LESS IS MORE
Back in September I finally got round to reading Philip Roth's Shop Talk, a collection of interviews and conversations with a bunch of writers, many of them Jewish. One was Aharon Appelfeld, someone I'd never heard of. He was seven when the war started, was sent to a ghetto, then a concentration camp, from which he escaped. He then spent two or three years living in the wilds. In the passage I quoted from the conversation with Roth, he said he found it extremely difficult to write about his life 'factually'; then just a few days ago I came across The Story of a Life. Looks like he decided to give it a go. I'm reading it at the moment. Everything is reduced to the bare bones, and for this reason:
More than fifty years have passed since the end of the war. I have forgotten much, even things that were very close to me - places in particular, dates, and the names of people - and yet I can still sense those days in every part of my body. Whenever it rains, it's cold, or a fierce wind is blowing, I am taken back to the ghetto, to the camp, or to the forests where I spent many days. Memory, it seems, has deep roots in the body. Sometimes just the smell of rotting straw, or the sharp call of a bird, is enough to take me back, piercing me deep inside.You would think that with his war-child experience having become limited to, judging from this book, snapshots and fragments of narrative, reading it would be unsatisfying, like trying to reconstruct an entire play from a few scraps of parchment. Not so. Because so much has been lost to recall, what is remembered is told with clarity and with all the overtones and harmonics present. One of the effects of this concentration, this extremely tight focus, is to give everything in the book tremendous authority. You pay attention.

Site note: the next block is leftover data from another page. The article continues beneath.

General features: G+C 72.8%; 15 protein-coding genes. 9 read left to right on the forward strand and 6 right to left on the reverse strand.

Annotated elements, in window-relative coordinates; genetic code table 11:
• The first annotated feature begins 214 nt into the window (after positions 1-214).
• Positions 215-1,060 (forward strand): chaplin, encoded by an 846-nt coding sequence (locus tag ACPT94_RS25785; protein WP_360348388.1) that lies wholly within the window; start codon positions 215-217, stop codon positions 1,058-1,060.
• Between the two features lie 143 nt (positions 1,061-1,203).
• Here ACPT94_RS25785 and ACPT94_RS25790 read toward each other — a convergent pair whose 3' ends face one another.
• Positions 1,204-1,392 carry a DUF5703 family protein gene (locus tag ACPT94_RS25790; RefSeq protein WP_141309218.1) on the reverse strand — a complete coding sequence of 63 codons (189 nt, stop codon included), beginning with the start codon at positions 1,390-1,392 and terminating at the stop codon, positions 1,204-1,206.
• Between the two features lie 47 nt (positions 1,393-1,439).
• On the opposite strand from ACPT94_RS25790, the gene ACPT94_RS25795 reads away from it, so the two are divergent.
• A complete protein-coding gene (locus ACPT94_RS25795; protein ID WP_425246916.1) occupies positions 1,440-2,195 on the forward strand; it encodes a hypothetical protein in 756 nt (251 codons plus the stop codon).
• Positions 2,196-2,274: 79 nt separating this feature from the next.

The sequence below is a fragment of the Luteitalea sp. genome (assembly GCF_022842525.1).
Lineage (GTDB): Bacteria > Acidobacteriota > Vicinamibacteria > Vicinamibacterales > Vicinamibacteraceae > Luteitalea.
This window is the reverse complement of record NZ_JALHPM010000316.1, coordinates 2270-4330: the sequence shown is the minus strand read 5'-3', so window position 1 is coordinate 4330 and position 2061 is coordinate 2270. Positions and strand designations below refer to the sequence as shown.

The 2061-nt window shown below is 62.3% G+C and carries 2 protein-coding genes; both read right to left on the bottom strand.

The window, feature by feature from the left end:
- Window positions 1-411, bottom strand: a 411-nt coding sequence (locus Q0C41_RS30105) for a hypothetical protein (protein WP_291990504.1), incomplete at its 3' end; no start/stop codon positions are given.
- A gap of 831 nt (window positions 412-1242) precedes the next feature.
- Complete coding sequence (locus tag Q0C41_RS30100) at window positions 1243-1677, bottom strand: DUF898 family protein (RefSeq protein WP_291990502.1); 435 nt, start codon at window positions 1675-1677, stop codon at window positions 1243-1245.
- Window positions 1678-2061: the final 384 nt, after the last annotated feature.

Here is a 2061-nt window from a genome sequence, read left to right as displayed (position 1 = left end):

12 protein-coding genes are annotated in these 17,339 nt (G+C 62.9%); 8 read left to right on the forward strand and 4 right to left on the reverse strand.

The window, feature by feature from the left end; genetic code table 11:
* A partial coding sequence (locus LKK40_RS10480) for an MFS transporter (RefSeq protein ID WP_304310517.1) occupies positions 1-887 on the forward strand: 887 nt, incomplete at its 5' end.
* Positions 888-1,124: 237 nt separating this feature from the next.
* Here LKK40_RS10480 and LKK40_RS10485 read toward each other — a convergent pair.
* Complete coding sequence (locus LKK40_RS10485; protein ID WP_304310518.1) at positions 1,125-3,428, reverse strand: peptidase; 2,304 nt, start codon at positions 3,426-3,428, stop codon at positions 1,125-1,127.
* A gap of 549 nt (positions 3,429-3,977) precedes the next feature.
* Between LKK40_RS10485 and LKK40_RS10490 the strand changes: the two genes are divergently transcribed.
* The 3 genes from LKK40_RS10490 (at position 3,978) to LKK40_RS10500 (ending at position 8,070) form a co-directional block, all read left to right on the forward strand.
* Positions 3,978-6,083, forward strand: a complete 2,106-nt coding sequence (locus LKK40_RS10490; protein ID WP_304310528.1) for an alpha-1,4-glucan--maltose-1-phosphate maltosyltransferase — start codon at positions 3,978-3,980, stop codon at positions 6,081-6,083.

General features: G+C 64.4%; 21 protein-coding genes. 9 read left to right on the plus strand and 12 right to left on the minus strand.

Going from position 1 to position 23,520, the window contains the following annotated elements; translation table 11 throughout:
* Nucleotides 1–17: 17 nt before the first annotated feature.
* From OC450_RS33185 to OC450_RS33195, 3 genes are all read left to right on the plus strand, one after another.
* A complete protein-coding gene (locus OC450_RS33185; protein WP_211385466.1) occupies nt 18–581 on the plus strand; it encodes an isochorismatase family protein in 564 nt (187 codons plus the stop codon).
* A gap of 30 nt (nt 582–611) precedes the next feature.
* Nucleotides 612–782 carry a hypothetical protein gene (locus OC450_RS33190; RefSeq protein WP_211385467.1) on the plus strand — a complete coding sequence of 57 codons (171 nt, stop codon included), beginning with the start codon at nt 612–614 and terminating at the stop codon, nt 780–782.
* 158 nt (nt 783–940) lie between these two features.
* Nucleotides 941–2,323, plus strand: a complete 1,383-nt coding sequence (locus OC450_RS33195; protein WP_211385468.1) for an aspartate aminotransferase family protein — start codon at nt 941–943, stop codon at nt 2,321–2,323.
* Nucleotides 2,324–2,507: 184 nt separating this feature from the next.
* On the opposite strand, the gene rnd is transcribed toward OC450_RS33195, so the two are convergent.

I say inside, although I still haven't found the words to give voice to those intense scars on my memory. Over the years I tried, on more than one occasion, to go back and touch the planks on which we slept in the camp, and to taste the watery soup that was doled out there. But all this effort yielded no more than jumbled phrases, incorrect words, disjointed rhythm, weak or exaggerated characters. Profound experience, I've already learned, is easily distorted.
If that sounds facile, given the subject matter, I should point out that while Appelfeld does relate some terrible stories, others give reason for hope, and others are simply observations on the different ways people behave in extreme circumstances. Reaching a judgement, trying to give a critical assessment or a summary, is what seems to me to be facile. It's like trying to contain the uncontainable. Appelfeld relates: the reader pays attention. That's it.